DCSIMG

Buy an old Lothian bus for £12k

The decommissioned buses are around 12 or 13 years old

The decommissioned buses are around 12 or 13 years old

IF you are fed up scrambling around for your fare in the morning or can’t face walking in the rain to the bus stop, then this might be the perfect solution.

For the knockdown price of just £12,000, anyone can now snap up an ageing double-decker from Lothian Buses.

Transport bosses have put 20 decommissioned vehicles on the market after replacing them with smarter, more eco-friendly substitutes.

Often sold in bulk to smaller local bus firms across the UK, anyone with deep enough pockets can snap up their very own 70-seater for a snip of the original £180,000 price-tag.

The outmoded fleet – around 12 or 13 years old – is currently being stored in a gated section of an industrial estate in Broxburn.

All the vehicles were decommissioned over the last two years to make way for modern alternatives – including the new diesel-electric hybrids.

A transport source said it was not uncommon for individuals to buy single-decker cast-offs to convert into caravanettes or caravans for family holidays.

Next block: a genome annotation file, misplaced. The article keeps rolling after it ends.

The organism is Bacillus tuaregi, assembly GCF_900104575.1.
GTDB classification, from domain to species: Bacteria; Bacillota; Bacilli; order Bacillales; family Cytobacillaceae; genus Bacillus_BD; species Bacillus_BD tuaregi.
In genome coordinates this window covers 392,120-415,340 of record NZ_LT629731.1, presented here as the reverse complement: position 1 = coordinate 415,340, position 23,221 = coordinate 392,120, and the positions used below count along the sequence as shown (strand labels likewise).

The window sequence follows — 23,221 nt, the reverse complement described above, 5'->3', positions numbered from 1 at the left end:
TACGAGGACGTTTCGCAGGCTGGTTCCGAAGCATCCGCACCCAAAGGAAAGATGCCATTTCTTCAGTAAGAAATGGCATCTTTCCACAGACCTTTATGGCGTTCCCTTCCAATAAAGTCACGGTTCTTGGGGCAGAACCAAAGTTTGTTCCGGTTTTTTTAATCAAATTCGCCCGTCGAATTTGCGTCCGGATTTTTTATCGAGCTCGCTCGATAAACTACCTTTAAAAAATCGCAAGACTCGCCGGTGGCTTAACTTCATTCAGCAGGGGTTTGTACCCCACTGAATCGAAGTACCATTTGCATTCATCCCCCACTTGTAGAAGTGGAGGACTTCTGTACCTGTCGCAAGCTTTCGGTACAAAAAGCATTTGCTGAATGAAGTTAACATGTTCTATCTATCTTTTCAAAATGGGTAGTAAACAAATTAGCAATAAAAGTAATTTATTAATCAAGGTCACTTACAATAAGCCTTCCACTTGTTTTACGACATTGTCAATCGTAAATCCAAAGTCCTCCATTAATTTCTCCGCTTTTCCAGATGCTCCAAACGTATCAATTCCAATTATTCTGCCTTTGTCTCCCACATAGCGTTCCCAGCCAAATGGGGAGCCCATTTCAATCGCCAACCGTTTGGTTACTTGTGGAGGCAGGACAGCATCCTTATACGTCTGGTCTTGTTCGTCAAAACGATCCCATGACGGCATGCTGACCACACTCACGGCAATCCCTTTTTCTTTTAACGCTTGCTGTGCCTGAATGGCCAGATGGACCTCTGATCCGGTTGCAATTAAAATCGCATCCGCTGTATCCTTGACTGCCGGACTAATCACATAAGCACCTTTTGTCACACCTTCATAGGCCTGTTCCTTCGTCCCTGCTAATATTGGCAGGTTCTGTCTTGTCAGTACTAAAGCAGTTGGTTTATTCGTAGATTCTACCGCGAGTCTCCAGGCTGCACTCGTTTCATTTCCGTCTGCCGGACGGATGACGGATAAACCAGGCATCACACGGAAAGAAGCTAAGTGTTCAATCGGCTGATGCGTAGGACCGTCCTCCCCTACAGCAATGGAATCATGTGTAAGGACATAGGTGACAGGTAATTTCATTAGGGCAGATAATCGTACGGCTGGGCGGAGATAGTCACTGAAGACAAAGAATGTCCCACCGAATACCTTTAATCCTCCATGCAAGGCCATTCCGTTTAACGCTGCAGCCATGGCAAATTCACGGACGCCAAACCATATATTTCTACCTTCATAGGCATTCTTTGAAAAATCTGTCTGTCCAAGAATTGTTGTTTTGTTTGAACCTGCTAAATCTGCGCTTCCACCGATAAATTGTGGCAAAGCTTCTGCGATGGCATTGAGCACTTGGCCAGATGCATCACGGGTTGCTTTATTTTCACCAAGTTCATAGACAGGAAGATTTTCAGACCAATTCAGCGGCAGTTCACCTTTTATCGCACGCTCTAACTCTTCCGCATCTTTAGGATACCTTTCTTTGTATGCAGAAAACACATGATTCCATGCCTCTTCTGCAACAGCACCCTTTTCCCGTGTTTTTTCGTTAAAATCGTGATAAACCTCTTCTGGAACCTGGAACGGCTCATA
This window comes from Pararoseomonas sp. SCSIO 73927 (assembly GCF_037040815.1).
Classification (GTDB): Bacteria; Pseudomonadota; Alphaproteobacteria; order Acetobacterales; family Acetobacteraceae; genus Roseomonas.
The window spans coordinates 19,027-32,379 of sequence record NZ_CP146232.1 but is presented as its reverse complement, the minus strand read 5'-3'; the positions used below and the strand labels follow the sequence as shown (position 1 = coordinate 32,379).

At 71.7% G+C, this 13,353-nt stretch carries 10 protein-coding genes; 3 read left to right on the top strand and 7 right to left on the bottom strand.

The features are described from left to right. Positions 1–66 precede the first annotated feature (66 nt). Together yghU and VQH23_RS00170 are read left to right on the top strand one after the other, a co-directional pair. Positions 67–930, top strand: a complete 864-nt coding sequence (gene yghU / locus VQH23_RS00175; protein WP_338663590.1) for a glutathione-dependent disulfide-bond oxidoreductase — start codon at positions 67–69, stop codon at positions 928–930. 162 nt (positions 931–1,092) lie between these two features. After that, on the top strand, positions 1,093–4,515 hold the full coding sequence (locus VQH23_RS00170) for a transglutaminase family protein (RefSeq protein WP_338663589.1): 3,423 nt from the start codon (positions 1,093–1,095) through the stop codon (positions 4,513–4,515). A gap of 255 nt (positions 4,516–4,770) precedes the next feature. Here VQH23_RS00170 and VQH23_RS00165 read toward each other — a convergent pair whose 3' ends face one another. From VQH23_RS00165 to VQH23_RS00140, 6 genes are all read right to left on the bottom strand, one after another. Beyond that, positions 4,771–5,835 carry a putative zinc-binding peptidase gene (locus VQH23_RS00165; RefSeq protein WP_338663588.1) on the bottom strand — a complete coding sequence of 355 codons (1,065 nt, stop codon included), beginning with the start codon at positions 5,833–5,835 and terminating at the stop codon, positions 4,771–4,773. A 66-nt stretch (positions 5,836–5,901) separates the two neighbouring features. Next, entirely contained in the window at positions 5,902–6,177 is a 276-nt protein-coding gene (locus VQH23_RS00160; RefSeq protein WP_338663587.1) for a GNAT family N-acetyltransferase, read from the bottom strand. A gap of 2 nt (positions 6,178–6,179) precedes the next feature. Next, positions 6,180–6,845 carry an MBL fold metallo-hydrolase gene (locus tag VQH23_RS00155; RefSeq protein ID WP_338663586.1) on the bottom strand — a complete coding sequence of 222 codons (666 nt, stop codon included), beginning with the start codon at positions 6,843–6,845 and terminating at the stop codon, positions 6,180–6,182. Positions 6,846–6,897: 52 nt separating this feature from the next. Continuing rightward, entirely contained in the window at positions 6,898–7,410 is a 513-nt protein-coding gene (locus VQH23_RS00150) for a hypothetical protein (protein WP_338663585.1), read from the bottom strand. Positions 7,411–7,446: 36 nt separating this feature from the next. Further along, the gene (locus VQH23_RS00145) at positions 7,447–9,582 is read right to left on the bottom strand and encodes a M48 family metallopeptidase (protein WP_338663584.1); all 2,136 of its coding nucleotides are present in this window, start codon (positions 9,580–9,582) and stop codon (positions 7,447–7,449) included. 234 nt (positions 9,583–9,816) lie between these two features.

He said: “You can take a single decker and convert that into a stock car transporter, that is not unknown. But you would need to have a very large family indeed to buy a double-decker.”

It is understood other private buyers of vehicles from previously decommissioned fleets have included church groups and “party bus” operators catering to stag and hen 
celebrations.

Pre-owned buses have also been converted into mobile strip bars in Europe and America.

The source added that ex-service buses from Edinburgh are highly prized in an often lucrative industry.

“There is a big market in second-hand buses just the same as there are with cars and lorries,” he said.

“All the major operators will sell them on after maybe ten to 12 years of frontline service to smaller firms who get a couple more years out of them on lighter duties like school runs.

“Edinburgh’s second-hand buses are well sought after because they have a reputation for maintaining and looking after them.”

A spokesperson for Lothian Buses said fleets were constantly being upgraded to comply with carbon emission guidelines and maintain quality.

He said: “We have a duty and a desire to maintain our bus fleet to meet the highest possible quality and environmental standards – and the lowest emissions in line with the council’s local air quality guidelines. Fleet replacement is an ongoing process as we strive to improve our overall emissions performance in the city.

“The vehicles at Broxburn were displaced by new vehicles. Surplus fleet is being kept in Broxburn due to development work at our Longstone Depot which has reduced our parking facilities. We always ensure we have a reserve fleet to deal with changes in our vehicle requirements or any major incidents.”

 

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